This characterization of landscape heterogeneity corresponds to the definition of landscape configurational heterogeneity (i.e., the complexity of spatial arrangement of land-cover types), particularly their mixing. This is supported by the fact that the word “arrangement” was frequently associated with “different” by visitors who perceived the landscape as being heterogeneous. Visitors’ perception of landscape heterogeneity within UGS is thus ecologically relevant because it corresponds to landscape configurational heterogeneity as defined, and measured, within the field of landscape ecology. Within UGS, the mixing of land-cover types results in a better connectivity between key resources [58]. As urban species are mostly generalist, it is thus particularly beneficial to species diversity [59].
Surprisingly, our results do not highlight words representing fauna to appreciate the diversity of urban green spaces by visitors. Generally, when the UGS was wildlife rich, more positive emotions were recorded [40,60]. It is possible that the term “species” implicitly refers to this. Further interviews would enable an investigation of this aspect.

5. Conclusions

In this study, through the use of lexical analysis, we demonstrated that the mixing of different heights of the three vegetation strata and flower areas is a landscape aspect within UGS through which visitors perceive landscape heterogeneity. Indeed, our results showed that visitors’ perception of landscape heterogeneity within UGS is especially induced by variations in the vegetation height. This focus would simultaneously benefit biodiversity and visitor’s psychological restoration. Ways to achieve this could be to plant vegetation by taking into consideration the hierarchy of heights to create visual depth and complexity [16]. Characterizing landscape heterogeneity by mixing different heights of vegetation is consistent with the ecological definition of landscape configurational heterogeneity (i.e., by mixing land cover types). To further investigate the results of this study, the “real” characteristics of the UGS should be measured directly to establish a direct relation to visitor perceptions.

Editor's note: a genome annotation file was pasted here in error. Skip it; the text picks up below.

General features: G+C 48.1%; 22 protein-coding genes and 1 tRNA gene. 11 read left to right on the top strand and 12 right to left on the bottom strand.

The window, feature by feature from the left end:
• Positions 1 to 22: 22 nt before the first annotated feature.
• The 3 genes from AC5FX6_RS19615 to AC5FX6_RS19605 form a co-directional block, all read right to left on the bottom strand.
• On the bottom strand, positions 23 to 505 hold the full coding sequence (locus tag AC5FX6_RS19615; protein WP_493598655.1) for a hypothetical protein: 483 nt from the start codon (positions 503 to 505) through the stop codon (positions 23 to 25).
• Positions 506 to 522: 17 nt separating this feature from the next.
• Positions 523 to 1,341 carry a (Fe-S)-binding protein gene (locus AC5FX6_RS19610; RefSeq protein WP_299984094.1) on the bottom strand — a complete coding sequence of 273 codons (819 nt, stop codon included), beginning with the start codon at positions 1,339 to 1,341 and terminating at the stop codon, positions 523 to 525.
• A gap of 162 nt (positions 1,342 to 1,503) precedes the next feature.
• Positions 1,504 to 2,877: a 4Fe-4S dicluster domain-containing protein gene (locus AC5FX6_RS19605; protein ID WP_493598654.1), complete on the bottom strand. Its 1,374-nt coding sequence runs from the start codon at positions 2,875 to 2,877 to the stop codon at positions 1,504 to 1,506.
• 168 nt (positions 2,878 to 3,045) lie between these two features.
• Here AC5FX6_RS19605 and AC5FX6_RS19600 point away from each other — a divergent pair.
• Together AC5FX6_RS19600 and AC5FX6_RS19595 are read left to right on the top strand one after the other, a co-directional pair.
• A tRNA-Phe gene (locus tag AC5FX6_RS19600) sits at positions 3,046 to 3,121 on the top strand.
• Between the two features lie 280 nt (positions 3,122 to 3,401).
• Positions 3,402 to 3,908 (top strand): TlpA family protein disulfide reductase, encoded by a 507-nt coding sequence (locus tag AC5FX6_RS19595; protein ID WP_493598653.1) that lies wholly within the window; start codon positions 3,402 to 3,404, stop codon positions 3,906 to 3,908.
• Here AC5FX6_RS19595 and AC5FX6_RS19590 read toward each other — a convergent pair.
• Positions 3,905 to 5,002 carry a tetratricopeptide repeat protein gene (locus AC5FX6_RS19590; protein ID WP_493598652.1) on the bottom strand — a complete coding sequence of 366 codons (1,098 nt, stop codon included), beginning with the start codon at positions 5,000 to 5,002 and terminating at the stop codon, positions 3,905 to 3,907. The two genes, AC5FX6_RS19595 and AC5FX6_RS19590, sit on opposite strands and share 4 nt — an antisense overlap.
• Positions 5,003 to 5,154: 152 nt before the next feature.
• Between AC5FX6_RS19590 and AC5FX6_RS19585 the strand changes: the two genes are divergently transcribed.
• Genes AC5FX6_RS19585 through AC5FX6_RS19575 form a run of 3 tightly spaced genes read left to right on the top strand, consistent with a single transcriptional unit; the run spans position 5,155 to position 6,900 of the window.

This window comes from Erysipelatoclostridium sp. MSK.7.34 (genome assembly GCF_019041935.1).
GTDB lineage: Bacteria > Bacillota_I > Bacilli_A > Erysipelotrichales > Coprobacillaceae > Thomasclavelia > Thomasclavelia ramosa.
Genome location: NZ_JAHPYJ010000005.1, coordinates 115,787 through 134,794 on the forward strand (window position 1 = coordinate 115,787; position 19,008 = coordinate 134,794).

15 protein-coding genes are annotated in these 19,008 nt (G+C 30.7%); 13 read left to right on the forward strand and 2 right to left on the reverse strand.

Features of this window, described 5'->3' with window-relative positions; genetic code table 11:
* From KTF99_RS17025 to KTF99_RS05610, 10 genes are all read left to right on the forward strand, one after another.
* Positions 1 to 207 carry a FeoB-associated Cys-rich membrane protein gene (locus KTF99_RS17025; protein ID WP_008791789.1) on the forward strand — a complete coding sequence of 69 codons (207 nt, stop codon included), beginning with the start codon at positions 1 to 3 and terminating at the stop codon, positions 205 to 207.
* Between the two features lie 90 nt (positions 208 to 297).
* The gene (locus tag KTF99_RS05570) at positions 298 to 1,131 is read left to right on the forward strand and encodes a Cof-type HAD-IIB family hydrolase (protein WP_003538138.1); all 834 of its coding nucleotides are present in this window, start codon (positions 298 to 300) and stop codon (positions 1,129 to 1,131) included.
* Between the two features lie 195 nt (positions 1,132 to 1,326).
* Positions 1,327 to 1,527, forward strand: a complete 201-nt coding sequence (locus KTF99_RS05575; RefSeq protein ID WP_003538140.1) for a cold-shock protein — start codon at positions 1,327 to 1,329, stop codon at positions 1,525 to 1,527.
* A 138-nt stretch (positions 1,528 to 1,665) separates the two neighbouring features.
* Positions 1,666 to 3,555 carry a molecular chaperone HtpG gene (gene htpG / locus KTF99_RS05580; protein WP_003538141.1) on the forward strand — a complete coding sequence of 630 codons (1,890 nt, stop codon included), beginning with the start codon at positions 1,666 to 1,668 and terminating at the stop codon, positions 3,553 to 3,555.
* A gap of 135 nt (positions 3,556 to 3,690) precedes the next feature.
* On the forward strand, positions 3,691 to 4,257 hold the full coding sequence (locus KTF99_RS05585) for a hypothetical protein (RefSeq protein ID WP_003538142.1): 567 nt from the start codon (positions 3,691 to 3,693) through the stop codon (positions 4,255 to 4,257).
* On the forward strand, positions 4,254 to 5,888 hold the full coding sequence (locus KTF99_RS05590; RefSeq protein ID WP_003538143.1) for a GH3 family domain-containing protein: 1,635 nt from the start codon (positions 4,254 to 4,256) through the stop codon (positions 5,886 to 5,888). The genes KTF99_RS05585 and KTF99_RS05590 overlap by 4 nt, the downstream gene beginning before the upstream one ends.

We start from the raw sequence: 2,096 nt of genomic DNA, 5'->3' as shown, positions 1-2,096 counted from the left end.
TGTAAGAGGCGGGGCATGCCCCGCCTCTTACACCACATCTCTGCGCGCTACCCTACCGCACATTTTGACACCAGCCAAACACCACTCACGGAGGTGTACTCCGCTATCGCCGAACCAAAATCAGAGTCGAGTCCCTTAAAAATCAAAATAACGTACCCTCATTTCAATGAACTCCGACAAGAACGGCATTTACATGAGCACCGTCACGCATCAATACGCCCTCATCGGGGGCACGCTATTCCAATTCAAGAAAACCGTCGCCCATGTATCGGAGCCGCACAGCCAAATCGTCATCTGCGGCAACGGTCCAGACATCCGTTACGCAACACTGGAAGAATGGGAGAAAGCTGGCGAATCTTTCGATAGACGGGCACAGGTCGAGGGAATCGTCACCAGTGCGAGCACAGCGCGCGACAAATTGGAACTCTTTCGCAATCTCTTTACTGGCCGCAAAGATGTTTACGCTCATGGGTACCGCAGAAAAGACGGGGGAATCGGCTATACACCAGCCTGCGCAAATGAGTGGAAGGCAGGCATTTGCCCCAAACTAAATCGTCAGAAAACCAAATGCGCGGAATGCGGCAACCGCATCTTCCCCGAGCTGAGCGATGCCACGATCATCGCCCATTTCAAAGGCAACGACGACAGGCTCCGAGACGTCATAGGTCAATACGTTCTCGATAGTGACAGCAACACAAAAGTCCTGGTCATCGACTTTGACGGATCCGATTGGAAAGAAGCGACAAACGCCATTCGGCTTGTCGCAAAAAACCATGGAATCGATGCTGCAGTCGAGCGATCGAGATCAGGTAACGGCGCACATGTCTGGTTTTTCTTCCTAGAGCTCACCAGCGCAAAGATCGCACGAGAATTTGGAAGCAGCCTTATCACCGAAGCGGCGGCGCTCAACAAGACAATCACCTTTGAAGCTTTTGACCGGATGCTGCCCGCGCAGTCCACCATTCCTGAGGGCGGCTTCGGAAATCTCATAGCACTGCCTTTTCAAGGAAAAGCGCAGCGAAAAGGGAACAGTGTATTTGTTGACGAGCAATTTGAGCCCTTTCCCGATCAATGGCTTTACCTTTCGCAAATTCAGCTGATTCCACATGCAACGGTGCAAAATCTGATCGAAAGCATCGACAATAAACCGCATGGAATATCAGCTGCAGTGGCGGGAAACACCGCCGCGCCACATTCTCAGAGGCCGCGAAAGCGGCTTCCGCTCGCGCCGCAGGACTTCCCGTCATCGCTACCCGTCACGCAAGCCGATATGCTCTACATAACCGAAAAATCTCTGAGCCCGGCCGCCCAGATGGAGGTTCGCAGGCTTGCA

We found that landscape configurational heterogeneity is associated with perception. In a decision-making context in which stakeholders would like to increase landscape heterogeneity for improving perception, particular attention must be paid to the impacts on landscape composition, another important structuring element of UGS [61]. The importance of balancing configuration and compositional elements is a key ecological concern to promote biodiversity [29], particularly in UGS, and thus visitor well-being [62]. Particular attention should be paid to the fact that giving priority to one element (e.g., configuration) would not suppress the other (e.g., composition) and therefore would not harm the biodiversity results of UGS. A solution would be to analyze within each UGS to what extent favoring configuration over composition can induce a significant decrease in biodiversity (e.g., [63,64]) in order to determine thresholds allowing a compromise between increasing configurational heterogeneity, well-being and maintaining biodiversity. Nevertheless, this study highlights the possibility of achieving a win-win situation between ecological and sociological aspects if UGS are managed with parsimony in considering their configurational heterogeneity.
More interdisciplinary research is required to explore and improve our understanding of the underlying processes driving the psychological well-being of visitors within UGS, especially in relation to perceived and measured biodiversity [65]. Firstly, if we have compared the profiles of our visitors to the population of Rennes, it would be useful to deepen the research in order to check whether our sample is large enough to include all diversities within the visitors. Secondly, our study, along with previous ones [66,67], demonstrates the need to identify more aspects of landscape heterogeneity within UGS that are perceived by visitors, and to develop tools to help apply these insights to planning and management practices [24,68].

Author Contributions